I remember vaguely watching so many 60's sitcoms and romantic comedies..(Don't Judge me, I was an avid Television watcher as a child.. It kept me out of trouble) in which someone would go out for a fine meal and order Beef Wellington...
I had no idea what Beef Wellington was until recently...
It's really very hard to know exactly which decade to place the Beef Wellington in: it was a hallmark of the 50's, the 60's and the 70's!
Made by wrapping a high grade fillet steak in pâté (fois gras if you could get it) and puff pastry, which was then baked together, it was an expensive, tricky and oh-so-classy, which made it the perfect show-off dish. Imagine presenting this at the table with a flourish, then carving into the golden crust to reveal a perfectly cooked medium steak. It's quite hard to master the two-stage timing required for the classic recipe.
You pan-sear your steak, then wrap it up before baking to get that gorgeous pastry crust. This recipe also substitutes pâté for a rich mushroom filling, so it's even easier on the wallet...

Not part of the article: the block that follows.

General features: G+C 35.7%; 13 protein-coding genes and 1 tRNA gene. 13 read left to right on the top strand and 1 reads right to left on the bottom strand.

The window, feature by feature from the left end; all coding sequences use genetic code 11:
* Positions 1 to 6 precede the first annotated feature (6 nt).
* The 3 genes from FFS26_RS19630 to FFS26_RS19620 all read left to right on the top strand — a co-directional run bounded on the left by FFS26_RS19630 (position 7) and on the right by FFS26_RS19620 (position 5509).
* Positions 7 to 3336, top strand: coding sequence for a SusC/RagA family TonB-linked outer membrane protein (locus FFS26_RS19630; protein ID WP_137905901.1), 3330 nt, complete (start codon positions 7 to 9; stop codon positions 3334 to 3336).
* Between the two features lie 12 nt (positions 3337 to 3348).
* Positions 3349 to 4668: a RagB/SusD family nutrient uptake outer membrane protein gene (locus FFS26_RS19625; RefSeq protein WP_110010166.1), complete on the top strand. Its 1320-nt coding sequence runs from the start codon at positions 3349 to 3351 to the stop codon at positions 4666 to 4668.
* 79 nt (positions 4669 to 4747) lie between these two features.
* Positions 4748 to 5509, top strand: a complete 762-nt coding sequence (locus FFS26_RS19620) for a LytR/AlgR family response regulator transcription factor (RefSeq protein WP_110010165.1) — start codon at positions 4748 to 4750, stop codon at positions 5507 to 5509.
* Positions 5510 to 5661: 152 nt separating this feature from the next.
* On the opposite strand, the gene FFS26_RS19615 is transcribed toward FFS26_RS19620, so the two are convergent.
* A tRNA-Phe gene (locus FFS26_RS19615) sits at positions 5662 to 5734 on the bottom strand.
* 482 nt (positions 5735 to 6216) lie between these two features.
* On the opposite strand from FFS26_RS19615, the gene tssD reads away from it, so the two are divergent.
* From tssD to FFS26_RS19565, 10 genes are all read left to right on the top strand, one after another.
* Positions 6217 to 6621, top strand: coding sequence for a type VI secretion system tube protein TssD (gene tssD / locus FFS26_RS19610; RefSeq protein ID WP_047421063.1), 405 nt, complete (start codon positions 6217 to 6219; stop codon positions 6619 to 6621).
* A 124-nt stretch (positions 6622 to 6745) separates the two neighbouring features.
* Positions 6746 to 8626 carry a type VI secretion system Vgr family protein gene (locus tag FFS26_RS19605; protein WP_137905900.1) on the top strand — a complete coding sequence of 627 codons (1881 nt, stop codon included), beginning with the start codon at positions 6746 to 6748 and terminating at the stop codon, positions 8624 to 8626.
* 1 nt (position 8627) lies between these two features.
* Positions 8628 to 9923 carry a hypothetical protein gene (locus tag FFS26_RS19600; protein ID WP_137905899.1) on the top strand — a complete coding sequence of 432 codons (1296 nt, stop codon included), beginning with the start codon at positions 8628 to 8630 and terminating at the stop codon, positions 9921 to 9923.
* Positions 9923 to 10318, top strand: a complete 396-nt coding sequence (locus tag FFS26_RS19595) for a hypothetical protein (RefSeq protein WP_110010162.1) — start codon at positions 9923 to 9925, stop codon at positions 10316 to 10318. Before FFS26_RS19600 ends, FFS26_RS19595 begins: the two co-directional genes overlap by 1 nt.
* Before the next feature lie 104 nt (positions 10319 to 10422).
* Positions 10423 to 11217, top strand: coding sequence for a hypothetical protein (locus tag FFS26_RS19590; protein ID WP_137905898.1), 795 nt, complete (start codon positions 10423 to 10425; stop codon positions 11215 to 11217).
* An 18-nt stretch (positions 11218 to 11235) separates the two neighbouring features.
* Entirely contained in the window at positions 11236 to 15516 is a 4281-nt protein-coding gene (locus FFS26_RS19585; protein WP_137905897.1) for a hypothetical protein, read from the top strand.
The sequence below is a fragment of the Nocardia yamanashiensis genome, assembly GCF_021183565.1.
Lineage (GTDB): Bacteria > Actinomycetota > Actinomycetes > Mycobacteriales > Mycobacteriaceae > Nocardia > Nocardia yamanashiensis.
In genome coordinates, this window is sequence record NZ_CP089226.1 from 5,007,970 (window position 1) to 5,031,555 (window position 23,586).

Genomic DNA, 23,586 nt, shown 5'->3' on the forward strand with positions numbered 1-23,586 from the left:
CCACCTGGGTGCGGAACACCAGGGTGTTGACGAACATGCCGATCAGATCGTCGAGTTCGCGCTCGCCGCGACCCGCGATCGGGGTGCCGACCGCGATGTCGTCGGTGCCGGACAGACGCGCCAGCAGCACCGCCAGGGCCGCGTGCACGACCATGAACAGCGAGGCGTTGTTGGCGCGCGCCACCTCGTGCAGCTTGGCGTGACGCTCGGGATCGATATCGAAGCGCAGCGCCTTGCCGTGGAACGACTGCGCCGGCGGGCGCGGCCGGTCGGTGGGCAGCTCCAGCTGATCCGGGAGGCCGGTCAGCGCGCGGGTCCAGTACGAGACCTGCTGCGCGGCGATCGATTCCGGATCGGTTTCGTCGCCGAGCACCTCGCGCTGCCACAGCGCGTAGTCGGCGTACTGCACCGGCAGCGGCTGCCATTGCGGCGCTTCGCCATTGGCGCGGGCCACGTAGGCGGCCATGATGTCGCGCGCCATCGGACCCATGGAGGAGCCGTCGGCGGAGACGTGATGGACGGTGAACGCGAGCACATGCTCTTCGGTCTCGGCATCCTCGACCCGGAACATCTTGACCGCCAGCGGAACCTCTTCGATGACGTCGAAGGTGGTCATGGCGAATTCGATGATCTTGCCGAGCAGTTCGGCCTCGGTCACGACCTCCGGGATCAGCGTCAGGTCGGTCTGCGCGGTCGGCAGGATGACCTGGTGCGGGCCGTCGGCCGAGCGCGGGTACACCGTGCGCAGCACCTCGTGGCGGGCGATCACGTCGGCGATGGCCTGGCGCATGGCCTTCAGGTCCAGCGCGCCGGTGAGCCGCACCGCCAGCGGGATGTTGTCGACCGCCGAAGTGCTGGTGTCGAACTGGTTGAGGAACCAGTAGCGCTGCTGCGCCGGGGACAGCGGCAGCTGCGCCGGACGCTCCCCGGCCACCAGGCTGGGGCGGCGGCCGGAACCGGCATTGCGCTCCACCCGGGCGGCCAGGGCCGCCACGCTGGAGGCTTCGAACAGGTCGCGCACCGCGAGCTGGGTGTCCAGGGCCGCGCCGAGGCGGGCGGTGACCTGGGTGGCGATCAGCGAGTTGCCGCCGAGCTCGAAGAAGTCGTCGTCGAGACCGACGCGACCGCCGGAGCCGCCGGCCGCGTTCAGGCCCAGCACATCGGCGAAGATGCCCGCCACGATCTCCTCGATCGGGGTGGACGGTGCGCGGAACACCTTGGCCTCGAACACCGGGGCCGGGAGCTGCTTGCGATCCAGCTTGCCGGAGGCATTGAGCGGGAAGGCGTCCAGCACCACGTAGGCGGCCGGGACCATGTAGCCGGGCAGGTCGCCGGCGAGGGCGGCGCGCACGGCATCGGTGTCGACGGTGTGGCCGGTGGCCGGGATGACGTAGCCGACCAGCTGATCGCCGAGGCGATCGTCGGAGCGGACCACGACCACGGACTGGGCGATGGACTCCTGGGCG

Anyway here is a recipe for it that you can use...
- 2 beef tenderloin steaks (1-1/4 to 2 inches thick, 8 ounce portions each)
- 1 tablespoon Dijon mustard
- 3 ounces prosciutto (8 slices)
- 1 sheet frozen puff pastry (1/2 pound dough), thawed
- 1 egg yolk
- 1 tablespoon milk
- Kosher salt, for sprinkling on top of beef wellingtons
- 8 ounces brown mushrooms
- 1 teaspoon olive oil
- 1 tablespoon unsalted butter
- 1 sprig thyme
- ¼ teaspoon salt
- ⅛ teaspoon freshly ground black pepper
- 2 tablespoons olive oil
- ¼ cup red wine
- ¼ cup diced shallots
- 1 tablespoon flour
- 1 ½ cup beef stock
- 3 ounces brown mushrooms, ¼-inch thick slices
- Salt, to taste
- Freshly ground black pepper, to taste
- Defrost 1 sheet of puff pastry at room temperature on a sheet pan lined with parchment paper for 40 minutes, or until pliable yet cool. Refrigerate covered with plastic wrap if defrosted and not using immediately.
- Preheat oven to 400°F. Begin making mushroom filling.
- Add mushrooms to a food processor, blender, or chop as finely as possible. The texture should be similar to coarse breadcrumbs, you do not want them to become a slurry.
- Heat a medium sized pan over medium heat and add a teaspoon of olive oil and 1 tablespoon of butter to the pan. Add mushrooms and 1 sprig of fresh thyme, sauté for about 10 minutes until mixture is softened and moist of the moisture has evaporated. Season mushroom mixture with ¼ teaspoon salt and ⅛ teaspoon of pepper. Remove and discard thyme sprig and transfer mushrooms to a bowl to cool, refrigerate.